Shortly after Part II began I found myself engrossed in the novel. I didn't want to put it down with each new stratagem that was devised and each alliance that was made. In fact, one of the biggest successes I found of Part II was making me forget the politics of Part I and involving me in each move that the tributes made. It isn't until Part III that the political aspect of the book picks up again leaving the reader starving--I know I can't help the pun--to read the sequel Catching Fire.
The lasting impression that The Hunger Games gave me was that this is not Twilight. Certainly there's action and adventure, even a love triangle, but its not the focus of the book. What this book gives readers is the haunting desire to question the motivations of a culture and think about what they would do if such a practice was implemented. As I approached the end of The Hunger Games, I found myself reminded of The Draft. The practices of Reaping Day reminded me so much of that practice at the very end that I couldn't help but find myself desiring to read Catching Fire immediately, particularly since Katniss' transformation is so beautifully written.
The Thirteenth Tale by Diane Setterfield centers around the life of reclusive author, Vida Winter, who has spent the last few years creating a seriesThe Thirteenth Tale by Diane Setterfield centers around the life of reclusive author, Vida Winter, who has spent the last few years creating a series of alternate lives for herself. Now ill and nearing the end of her life, Miss Winter decides it is time to tell the truth and come clean about the events of her life. Thus she sets her sites on, Margaret Lea, a biographer more interested in the dead that lie in books and archives then in living subjects. However, when Margaret receives a letter from Miss Winter inviting her to her home, her curiosity is piqued and she begins reading Miss Winter's most famous collection of short stories. Margaret goes to see Miss Winter unsure of whether or not she should accept the offer to be the biographer of a woman who has lied to so many journalists in the past, and just when she thinks she makes up her mind, Miss Winter draws her in with one simple sentence: "Once upon a time, there were twins."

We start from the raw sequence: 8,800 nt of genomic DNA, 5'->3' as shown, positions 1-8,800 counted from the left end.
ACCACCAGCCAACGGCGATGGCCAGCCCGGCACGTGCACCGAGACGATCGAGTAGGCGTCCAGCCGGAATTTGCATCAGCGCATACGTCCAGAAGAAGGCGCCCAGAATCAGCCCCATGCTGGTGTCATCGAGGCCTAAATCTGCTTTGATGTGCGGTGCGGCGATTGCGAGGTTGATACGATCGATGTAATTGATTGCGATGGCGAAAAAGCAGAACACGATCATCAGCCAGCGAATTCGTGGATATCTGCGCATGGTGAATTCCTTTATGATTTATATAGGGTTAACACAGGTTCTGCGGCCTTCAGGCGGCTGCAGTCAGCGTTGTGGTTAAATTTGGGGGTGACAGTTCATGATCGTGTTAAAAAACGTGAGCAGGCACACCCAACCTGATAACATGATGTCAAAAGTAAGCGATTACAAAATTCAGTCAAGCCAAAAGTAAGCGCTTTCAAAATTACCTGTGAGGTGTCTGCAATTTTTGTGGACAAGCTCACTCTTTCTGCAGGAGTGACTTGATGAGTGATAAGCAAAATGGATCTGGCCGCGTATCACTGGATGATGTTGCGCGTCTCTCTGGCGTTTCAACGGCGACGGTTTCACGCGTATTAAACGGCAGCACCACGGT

The novel consists largely of Vida Winter's narration of her past telling the story of a house in Angelfield and of her parents, Isabelle and Charlie, and the staff The Missus and John-the-Dig. Miss Winter's narration of her past and Angelfield is juxtaposed with Margaret's own musings about her own twin sister. Told with the pace of the mystery, The Thirteenth Tale expertly weaves ends of several stories into a wonderful tapestry of sisterhood and friendship with books being the epicenter of this lovely novel.
The book reads much like a work of classic literature with a setting that reminded me of an old estate and a large garden and the absence of any modern day technology to draw away from the drama and feeling of the story. In a sense the little aspects of this book are so subtle and slight that once the story concludes and the mystery of Vida Winter's wife is solves, the tiny insignificant things seem to have a greater purpose in the plot. In this fashion, The Thirteenth Tale remains a page turning experience while at the same time keeping the simple yet sophisticated narrative voice of reluctant Margaret Lea.
In retrospect, it is hard for me to find anything at fault with the story, while some chapters did seem to rage on about certain niche areas of literary history, in hindsight, most of the prose and the theoretical games posed by Miss Winter's narrative are worthwhile and in the end leave the reader looking at symbols that are so slight and delicate that a reader with a cursory glance would never even register that they were there.
I have to say that I was very sorry to see this book end. The story was so original and crafted so beautifully that I am looking forward to see what else Diane Setterfield has up her sleeve in her future literary efforts. In the meantime as we await another literary masterpiece by Setterfield, I recommend picking up a copy of Her Fearful Symmetry by Audrey Niffenegger for another story of twins and ghosts that is sure to please those with insatiable appetites for books about sisters and ghosts.